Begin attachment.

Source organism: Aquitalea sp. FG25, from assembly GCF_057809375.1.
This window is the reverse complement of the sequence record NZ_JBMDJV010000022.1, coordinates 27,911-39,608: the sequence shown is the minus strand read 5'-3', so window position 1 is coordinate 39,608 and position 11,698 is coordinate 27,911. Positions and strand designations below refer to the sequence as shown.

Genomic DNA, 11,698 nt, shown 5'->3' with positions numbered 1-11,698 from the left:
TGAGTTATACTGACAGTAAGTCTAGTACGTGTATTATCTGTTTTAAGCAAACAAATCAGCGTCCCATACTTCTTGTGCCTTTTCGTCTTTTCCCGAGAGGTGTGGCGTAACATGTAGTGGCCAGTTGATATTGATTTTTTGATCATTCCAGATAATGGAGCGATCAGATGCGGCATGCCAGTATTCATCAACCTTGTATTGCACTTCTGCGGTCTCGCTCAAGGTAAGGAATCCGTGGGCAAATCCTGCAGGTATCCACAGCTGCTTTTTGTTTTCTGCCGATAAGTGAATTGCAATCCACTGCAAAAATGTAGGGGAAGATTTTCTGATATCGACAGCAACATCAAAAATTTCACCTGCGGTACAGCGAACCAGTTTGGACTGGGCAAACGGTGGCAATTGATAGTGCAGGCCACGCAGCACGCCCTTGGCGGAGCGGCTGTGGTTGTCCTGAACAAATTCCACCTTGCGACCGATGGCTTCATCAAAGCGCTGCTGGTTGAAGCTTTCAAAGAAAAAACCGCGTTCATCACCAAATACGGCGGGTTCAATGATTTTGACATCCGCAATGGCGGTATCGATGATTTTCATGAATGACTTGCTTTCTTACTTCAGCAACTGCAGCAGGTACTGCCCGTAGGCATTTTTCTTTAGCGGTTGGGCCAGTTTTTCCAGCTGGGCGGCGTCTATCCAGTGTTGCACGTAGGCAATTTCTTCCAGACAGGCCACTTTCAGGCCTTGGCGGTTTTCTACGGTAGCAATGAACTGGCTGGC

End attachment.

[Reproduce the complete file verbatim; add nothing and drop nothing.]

Source organism: Aquitalea sp. FG25, from assembly GCF_057809375.1.
This window is the reverse complement of the sequence record NZ_JBMDJV010000022.1, coordinates 27,911-39,608: the sequence shown is the minus strand read 5'-3', so window position 1 is coordinate 39,608 and position 11,698 is coordinate 27,911. Positions and strand designations below refer to the sequence as shown.

Genomic DNA, 11,698 nt, shown 5'->3' with positions numbered 1-11,698 from the left:
TGAGTTATACTGACAGTAAGTCTAGTACGTGTATTATCTGTTTTAAGCAAACAAATCAGCGTCCCATACTTCTTGTGCCTTTTCGTCTTTTCCCGAGAGGTGTGGCGTAACATGTAGTGGCCAGTTGATATTGATTTTTTGATCATTCCAGATAATGGAGCGATCAGATGCGGCATGCCAGTATTCATCAACCTTGTATTGCACTTCTGCGGTCTCGCTCAAGGTAAGGAATCCGTGGGCAAATCCTGCAGGTATCCACAGCTGCTTTTTGTTTTCTGCCGATAAGTGAATTGCAATCCACTGCAAAAATGTAGGGGAAGATTTTCTGATATCGACAGCAACATCAAAAATTTCACCTGCGGTACAGCGAACCAGTTTGGACTGGGCAAACGGTGGCAATTGATAGTGCAGGCCACGCAGCACGCCCTTGGCGGAGCGGCTGTGGTTGTCCTGAACAAATTCCACCTTGCGACCGATGGCTTCATCAAAGCGCTGCTGGTTGAAGCTTTCAAAGAAAAAACCGCGTTCATCACCAAATACGGCGGGTTCAATGATTTTGACATCCGCAATGGCGGTATCGATGATTTTCATGAATGACTTGCTTTCTTACTTCAGCAACTGCAGCAGGTACTGCCCGTAGGCATTTTTCTTTAGCGGTTGGGCCAGTTTTTCCAGCTGGGCGGCGTCTATCCAGTGTTGCACGTAGGCAATTTCTTCCAGACAGGCCACTTTCAGGCCTTGGCGGTTTTCTACGGTAGCAATGAACTGGCTGGC